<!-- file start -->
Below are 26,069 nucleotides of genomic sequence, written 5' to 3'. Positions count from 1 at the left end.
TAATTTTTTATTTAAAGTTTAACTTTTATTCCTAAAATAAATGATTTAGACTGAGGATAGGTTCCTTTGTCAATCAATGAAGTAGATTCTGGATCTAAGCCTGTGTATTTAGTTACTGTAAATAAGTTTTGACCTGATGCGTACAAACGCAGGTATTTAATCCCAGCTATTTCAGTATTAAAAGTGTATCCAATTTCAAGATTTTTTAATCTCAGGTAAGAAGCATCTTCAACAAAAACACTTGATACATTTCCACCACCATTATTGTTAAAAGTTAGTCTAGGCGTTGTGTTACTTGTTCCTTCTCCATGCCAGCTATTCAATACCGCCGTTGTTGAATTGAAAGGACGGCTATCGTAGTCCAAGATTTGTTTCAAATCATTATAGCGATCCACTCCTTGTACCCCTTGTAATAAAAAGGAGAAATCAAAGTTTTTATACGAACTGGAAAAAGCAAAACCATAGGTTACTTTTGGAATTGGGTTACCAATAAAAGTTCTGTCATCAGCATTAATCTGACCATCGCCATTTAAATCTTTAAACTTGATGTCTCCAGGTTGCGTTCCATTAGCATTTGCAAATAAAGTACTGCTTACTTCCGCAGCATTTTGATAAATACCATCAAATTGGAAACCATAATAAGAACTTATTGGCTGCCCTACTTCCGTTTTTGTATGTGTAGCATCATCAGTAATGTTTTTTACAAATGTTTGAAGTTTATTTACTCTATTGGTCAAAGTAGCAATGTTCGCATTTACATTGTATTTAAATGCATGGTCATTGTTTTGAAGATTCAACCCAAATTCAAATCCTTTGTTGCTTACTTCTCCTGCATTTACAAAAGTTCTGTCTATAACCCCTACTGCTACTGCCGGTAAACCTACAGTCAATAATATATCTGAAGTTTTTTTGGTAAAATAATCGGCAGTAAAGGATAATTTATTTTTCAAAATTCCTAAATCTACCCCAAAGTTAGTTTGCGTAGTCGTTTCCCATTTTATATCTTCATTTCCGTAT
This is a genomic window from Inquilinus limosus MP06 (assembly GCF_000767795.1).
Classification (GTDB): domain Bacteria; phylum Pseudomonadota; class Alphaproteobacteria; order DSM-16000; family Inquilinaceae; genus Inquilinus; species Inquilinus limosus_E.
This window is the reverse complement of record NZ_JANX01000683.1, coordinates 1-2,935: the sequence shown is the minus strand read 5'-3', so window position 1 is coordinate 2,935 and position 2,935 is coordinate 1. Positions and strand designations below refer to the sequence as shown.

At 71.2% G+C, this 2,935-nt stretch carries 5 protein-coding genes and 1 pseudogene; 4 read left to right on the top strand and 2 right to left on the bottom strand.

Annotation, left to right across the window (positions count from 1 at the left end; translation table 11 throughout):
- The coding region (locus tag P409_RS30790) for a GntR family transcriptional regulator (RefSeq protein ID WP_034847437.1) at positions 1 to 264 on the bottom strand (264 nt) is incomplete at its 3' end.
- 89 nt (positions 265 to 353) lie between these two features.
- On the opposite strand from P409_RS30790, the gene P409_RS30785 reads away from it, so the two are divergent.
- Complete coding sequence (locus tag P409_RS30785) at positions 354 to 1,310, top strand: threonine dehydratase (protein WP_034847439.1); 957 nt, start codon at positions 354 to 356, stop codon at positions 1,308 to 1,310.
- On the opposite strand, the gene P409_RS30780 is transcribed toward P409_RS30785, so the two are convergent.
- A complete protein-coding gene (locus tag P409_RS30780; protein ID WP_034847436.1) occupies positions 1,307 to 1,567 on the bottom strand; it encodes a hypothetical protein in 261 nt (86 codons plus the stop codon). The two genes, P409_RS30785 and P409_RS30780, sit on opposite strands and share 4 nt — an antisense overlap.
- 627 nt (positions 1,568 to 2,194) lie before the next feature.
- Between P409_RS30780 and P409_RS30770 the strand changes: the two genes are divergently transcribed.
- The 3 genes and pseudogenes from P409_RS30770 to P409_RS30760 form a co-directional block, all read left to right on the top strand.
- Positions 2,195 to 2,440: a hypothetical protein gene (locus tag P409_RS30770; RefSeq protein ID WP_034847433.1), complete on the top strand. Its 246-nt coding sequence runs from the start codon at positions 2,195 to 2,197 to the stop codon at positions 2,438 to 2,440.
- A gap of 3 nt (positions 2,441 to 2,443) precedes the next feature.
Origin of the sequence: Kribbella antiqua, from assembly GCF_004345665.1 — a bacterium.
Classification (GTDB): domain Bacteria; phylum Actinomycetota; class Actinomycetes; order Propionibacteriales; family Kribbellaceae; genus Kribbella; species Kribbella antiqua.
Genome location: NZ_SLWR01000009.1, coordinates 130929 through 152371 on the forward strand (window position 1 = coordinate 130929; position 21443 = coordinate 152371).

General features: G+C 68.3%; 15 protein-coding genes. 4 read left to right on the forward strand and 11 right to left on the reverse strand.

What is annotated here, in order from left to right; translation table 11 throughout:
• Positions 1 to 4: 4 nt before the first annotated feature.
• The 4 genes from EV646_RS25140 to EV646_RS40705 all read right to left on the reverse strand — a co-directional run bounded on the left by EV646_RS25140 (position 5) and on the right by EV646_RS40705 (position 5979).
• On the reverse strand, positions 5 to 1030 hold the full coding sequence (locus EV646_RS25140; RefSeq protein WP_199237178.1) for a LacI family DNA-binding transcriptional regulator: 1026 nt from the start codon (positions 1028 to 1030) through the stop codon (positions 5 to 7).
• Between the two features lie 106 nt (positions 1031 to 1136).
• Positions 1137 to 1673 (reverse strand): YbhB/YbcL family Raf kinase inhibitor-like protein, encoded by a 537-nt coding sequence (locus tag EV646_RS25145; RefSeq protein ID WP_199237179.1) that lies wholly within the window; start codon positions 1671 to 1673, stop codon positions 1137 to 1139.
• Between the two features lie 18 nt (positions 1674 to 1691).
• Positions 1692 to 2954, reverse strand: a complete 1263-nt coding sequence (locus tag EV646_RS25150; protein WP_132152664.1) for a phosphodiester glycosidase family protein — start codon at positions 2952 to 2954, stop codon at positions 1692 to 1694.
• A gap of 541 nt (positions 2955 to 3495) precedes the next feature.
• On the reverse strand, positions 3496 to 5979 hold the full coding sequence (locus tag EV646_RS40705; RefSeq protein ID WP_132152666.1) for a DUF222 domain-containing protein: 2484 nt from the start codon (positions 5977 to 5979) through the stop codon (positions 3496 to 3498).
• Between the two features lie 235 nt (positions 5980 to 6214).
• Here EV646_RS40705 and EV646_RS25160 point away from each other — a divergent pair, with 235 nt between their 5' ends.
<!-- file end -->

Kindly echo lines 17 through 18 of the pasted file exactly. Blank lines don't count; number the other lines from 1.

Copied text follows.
- Positions 2,195 to 2,440: a hypothetical protein gene (locus tag P409_RS30770; RefSeq protein ID WP_034847433.1), complete on the top strand. Its 246-nt coding sequence runs from the start codon at positions 2,195 to 2,197 to the stop codon at positions 2,438 to 2,440.
- A gap of 3 nt (positions 2,441 to 2,443) precedes the next feature.